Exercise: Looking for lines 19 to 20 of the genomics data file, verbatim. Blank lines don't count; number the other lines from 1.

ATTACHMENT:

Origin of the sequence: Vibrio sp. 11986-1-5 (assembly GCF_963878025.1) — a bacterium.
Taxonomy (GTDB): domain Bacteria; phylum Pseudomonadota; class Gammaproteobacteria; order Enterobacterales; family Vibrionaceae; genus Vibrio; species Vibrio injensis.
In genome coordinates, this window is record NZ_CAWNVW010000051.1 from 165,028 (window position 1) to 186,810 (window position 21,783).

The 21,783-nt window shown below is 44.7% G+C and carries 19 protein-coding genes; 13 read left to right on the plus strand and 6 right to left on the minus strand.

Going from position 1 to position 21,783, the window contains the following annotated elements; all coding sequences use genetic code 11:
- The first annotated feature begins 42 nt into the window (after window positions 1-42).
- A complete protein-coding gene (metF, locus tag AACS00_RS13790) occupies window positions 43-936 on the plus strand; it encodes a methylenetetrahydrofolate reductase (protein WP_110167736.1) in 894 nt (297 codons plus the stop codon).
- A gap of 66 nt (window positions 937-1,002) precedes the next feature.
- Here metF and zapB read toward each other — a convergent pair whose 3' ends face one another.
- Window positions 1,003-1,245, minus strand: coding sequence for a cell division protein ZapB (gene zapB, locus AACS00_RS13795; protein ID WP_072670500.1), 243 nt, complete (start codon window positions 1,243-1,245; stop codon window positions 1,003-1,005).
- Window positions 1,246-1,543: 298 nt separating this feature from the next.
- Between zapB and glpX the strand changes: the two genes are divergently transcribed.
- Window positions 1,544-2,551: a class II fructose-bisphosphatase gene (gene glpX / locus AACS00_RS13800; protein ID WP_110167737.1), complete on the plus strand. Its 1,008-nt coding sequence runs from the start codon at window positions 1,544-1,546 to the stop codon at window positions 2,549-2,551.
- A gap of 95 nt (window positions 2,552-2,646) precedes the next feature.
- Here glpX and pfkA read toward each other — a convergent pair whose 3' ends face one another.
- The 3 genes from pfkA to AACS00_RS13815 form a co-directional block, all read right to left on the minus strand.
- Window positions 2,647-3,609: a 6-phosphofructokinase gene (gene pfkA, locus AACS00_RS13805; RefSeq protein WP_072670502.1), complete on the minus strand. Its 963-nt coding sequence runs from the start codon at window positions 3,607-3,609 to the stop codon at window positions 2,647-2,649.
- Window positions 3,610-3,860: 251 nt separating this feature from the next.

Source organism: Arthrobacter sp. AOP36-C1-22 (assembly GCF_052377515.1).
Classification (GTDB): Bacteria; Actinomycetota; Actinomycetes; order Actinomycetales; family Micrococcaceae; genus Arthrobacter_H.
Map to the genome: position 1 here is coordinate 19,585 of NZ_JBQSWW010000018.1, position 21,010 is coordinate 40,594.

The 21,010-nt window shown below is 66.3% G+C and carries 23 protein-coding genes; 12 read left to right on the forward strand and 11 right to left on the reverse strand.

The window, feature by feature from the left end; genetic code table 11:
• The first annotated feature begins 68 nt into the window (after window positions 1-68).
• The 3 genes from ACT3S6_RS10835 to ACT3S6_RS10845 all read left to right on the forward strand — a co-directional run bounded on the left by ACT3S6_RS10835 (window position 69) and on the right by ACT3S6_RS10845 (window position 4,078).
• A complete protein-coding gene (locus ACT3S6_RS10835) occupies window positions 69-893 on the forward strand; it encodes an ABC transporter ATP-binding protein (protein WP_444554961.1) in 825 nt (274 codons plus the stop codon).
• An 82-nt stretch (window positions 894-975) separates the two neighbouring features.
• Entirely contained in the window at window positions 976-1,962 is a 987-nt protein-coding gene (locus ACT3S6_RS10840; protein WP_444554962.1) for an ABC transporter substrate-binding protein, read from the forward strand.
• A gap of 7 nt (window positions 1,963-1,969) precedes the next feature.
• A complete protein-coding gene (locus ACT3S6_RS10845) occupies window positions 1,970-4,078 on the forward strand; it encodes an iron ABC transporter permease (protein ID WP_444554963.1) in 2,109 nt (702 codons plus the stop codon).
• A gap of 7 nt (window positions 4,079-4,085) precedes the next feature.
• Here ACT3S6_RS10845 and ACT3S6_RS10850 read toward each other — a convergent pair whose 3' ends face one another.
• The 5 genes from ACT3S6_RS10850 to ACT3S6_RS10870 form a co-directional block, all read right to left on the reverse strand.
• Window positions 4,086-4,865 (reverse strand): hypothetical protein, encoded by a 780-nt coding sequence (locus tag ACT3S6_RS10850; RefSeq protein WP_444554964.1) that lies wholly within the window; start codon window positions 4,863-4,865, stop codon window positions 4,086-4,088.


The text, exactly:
Source organism: Arthrobacter sp. AOP36-C1-22 (assembly GCF_052377515.1).
Classification (GTDB): Bacteria; Actinomycetota; Actinomycetes; order Actinomycetales; family Micrococcaceae; genus Arthrobacter_H.